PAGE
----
A judge has adjourned a murder trial until Monday after the second accused in proceedings fell ill.
Lord Beckett told jurors they wouldn’t be able to hear evidence on Friday in the trial of Jason Mooney, 27, and 35-year-old Lynn Kelly.
The two accused deny murdering Christopher Cowie at his home in Golfdrum Street, Dunfermline on October 15 2019.
On Friday Lord Beckett told the jurors at the High Court in Edinburgh in the case that Ms Kelly had became unwell and the was unable to proceed.
Lord Beckett also said it looked likely that the case would be able to proceed on Monday.
Mr Mooney and Ms Kelly are facing a total of seven charges. Jurors heard the contents of a legal document detailing the charges at the start of proceedings on Tuesday.
Prosecutors claim that between October 13 and October 15 2019, at various locations in Dunfermline, the two accused were concerned in supplying cocaine and “Diamorphine” – a substance otherwise known as heroin.
The second charge alleges that on October 14 2019, Ms Kelly stole a bottle of wine from a branch of the Co-Op supermarket in Dunfermline.
The third charges alleges that on October 15 2019, Mr Mooney assaulted Mr Cowie at his flat in Golfdrum Road, Dunfermline, by presenting a knife at him and threatening him with it.
Prosecutors claim in the fourth charge at both Mr Mooney and Ms Kelly assaulted Mr Cowie at his flat by striking him on the head with a mirror and hitting him on his body with a lamp. It is also alleged that that they struggled with him before repeatedly punching and kicking him on the head and body.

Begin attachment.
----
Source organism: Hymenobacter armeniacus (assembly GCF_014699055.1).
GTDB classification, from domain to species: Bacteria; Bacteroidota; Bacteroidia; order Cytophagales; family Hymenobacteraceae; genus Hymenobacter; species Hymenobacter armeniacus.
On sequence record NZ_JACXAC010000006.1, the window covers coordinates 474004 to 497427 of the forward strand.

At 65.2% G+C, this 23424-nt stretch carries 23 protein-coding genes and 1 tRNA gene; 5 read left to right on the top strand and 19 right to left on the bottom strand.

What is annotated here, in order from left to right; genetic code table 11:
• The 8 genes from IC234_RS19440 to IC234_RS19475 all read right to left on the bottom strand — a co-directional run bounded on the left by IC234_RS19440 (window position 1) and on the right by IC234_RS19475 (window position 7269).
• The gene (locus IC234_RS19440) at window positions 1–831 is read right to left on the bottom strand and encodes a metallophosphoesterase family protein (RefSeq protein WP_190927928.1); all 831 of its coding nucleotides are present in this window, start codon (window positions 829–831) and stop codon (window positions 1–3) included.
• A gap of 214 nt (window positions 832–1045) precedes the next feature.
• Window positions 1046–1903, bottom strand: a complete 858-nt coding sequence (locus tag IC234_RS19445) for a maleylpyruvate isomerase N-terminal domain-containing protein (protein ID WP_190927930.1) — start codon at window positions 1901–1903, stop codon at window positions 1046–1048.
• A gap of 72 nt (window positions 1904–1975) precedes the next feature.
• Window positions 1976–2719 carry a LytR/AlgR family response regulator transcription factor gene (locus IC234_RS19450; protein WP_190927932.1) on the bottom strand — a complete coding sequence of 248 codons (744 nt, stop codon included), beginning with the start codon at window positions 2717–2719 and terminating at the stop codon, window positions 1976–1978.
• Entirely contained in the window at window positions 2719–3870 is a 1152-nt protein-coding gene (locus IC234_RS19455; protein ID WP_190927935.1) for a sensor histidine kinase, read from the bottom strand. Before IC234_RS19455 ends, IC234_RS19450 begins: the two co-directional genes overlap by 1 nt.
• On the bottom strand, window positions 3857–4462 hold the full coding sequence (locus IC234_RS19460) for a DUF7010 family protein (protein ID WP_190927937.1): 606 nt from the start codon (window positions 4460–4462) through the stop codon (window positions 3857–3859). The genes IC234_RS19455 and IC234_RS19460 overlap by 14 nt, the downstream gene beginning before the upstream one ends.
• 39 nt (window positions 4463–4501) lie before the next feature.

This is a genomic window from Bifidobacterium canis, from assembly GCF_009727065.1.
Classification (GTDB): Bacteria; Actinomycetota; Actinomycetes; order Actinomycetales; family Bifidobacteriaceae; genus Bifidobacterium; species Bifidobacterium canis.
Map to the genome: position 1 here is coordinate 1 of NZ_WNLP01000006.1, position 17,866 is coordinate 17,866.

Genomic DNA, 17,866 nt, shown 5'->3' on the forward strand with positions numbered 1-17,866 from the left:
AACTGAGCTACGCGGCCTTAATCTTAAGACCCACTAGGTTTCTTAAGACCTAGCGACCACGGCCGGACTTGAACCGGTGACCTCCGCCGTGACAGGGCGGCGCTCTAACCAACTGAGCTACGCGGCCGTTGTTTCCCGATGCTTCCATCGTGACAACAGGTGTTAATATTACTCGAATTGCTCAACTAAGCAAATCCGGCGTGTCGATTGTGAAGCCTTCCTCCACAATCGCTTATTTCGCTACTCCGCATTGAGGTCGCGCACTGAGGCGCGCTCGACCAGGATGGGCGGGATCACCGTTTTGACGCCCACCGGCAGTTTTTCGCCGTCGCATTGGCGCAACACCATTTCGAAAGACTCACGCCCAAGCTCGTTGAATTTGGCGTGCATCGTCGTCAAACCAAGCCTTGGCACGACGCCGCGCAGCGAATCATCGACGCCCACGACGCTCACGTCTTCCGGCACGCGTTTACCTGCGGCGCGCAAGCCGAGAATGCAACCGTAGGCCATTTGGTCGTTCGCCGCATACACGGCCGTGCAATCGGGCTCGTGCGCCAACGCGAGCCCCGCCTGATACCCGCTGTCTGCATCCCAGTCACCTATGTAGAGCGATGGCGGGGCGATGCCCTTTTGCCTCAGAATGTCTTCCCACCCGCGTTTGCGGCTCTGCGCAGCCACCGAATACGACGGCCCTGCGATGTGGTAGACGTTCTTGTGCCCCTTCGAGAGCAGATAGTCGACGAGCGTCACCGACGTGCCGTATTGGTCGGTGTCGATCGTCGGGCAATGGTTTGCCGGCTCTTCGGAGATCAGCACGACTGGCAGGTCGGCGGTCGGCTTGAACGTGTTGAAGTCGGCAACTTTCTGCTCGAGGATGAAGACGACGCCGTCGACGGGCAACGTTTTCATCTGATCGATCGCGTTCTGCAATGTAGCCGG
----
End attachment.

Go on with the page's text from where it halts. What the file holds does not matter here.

Prosecutors then claim that both accused struck him on the leg with a piece of broken mirror “or similar object” before “failing to summon emergency medical assistance” for Mr Cowie.
It is alleged that as a result of their actions, both Mr Mooney and Ms Kelly “did murder” Mr Cowie.
The fifth charge alleges that on October 15 2019, both Mr Mooney and Ms Kelly stole an X Box games console, a Laptop, a Kindle tablet, a hoover, watches, a holdall, foreign currency, bank cards and gift cards from Mr Cowie’s property.
Prosecutors also claim that on October 18 2019, at room six of the James Bank Hostel in Dunfermline, Mr Mooney breached the Firearms Act by possessing a “prohibited weapon”.
It’s claimed that this item was an “irritant spray canister designed or adapted for the discharge of a noxious liquid, gas or thing”.
The seventh charge claims that Mr Mooney possessed this item on the same date and at the same location without having a firearms certificate and that this caused him to also breach the Firearms Act.
The two accused have entered not guilty pleas to all charges. Mr Mooney is represented by solicitor advocate John Scott QC whilst Ms Kelly is represented by Mark Stewart QC.
The trial, before judge Lord Beckett, continues.